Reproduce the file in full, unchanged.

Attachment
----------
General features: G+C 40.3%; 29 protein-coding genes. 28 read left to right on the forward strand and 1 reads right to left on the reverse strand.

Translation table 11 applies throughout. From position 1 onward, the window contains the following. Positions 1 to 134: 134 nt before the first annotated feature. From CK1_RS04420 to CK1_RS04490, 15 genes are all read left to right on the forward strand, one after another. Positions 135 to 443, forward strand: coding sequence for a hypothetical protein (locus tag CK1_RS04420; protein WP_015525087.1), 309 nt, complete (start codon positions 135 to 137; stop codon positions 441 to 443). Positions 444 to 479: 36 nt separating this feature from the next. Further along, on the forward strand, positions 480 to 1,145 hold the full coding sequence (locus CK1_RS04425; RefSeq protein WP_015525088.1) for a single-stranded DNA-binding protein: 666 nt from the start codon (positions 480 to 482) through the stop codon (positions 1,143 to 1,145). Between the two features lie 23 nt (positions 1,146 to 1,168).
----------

General features: G+C 40.3%; 29 protein-coding genes. 28 read left to right on the forward strand and 1 reads right to left on the reverse strand.

Translation table 11 applies throughout. From position 1 onward, the window contains the following. Positions 1 to 134: 134 nt before the first annotated feature. From CK1_RS04420 to CK1_RS04490, 15 genes are all read left to right on the forward strand, one after another. Positions 135 to 443, forward strand: coding sequence for a hypothetical protein (locus tag CK1_RS04420; protein WP_015525087.1), 309 nt, complete (start codon positions 135 to 137; stop codon positions 441 to 443). Positions 444 to 479: 36 nt separating this feature from the next. Further along, on the forward strand, positions 480 to 1,145 hold the full coding sequence (locus CK1_RS04425; RefSeq protein WP_015525088.1) for a single-stranded DNA-binding protein: 666 nt from the start codon (positions 480 to 482) through the stop codon (positions 1,143 to 1,145). Between the two features lie 23 nt (positions 1,146 to 1,168).